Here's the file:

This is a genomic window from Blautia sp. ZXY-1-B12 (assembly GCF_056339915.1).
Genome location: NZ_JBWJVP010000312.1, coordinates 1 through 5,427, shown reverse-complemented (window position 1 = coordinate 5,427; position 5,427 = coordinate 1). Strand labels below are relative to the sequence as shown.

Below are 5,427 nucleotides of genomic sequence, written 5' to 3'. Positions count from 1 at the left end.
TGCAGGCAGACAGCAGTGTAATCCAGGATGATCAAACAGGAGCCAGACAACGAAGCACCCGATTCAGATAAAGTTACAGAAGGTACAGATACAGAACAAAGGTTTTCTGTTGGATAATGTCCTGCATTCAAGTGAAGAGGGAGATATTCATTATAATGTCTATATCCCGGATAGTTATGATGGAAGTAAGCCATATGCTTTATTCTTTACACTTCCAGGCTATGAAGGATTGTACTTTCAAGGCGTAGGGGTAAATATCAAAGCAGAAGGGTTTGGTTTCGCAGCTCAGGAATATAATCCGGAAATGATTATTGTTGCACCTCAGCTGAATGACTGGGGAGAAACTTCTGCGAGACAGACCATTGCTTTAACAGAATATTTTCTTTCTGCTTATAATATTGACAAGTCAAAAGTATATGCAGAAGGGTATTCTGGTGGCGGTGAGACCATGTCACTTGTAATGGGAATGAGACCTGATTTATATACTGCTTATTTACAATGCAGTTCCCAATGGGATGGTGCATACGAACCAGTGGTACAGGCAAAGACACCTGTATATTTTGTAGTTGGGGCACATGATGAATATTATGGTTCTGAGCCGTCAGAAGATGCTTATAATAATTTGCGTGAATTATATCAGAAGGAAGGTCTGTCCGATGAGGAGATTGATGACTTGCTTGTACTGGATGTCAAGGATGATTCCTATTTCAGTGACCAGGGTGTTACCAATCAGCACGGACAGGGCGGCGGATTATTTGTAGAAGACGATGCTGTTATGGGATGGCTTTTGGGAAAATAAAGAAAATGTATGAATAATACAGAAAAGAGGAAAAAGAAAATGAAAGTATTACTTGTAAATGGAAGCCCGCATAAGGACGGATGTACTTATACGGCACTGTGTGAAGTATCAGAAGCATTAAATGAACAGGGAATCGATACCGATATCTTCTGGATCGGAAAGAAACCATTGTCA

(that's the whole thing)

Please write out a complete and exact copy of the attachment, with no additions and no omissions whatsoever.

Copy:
This is a genomic window from Blautia sp. ZXY-1-B12 (assembly GCF_056339915.1).
Genome location: NZ_JBWJVP010000312.1, coordinates 1 through 5,427, shown reverse-complemented (window position 1 = coordinate 5,427; position 5,427 = coordinate 1). Strand labels below are relative to the sequence as shown.

Below are 5,427 nucleotides of genomic sequence, written 5' to 3'. Positions count from 1 at the left end.
TGCAGGCAGACAGCAGTGTAATCCAGGATGATCAAACAGGAGCCAGACAACGAAGCACCCGATTCAGATAAAGTTACAGAAGGTACAGATACAGAACAAAGGTTTTCTGTTGGATAATGTCCTGCATTCAAGTGAAGAGGGAGATATTCATTATAATGTCTATATCCCGGATAGTTATGATGGAAGTAAGCCATATGCTTTATTCTTTACACTTCCAGGCTATGAAGGATTGTACTTTCAAGGCGTAGGGGTAAATATCAAAGCAGAAGGGTTTGGTTTCGCAGCTCAGGAATATAATCCGGAAATGATTATTGTTGCACCTCAGCTGAATGACTGGGGAGAAACTTCTGCGAGACAGACCATTGCTTTAACAGAATATTTTCTTTCTGCTTATAATATTGACAAGTCAAAAGTATATGCAGAAGGGTATTCTGGTGGCGGTGAGACCATGTCACTTGTAATGGGAATGAGACCTGATTTATATACTGCTTATTTACAATGCAGTTCCCAATGGGATGGTGCATACGAACCAGTGGTACAGGCAAAGACACCTGTATATTTTGTAGTTGGGGCACATGATGAATATTATGGTTCTGAGCCGTCAGAAGATGCTTATAATAATTTGCGTGAATTATATCAGAAGGAAGGTCTGTCCGATGAGGAGATTGATGACTTGCTTGTACTGGATGTCAAGGATGATTCCTATTTCAGTGACCAGGGTGTTACCAATCAGCACGGACAGGGCGGCGGATTATTTGTAGAAGACGATGCTGTTATGGGATGGCTTTTGGGAAAATAAAGAAAATGTATGAATAATACAGAAAAGAGGAAAAAGAAAATGAAAGTATTACTTGTAAATGGAAGCCCGCATAAGGACGGATGTACTTATACGGCACTGTGTGAAGTATCAGAAGCATTAAATGAACAGGGAATCGATACCGATATCTTCTGGATCGGAAAGAAACCATTGTCA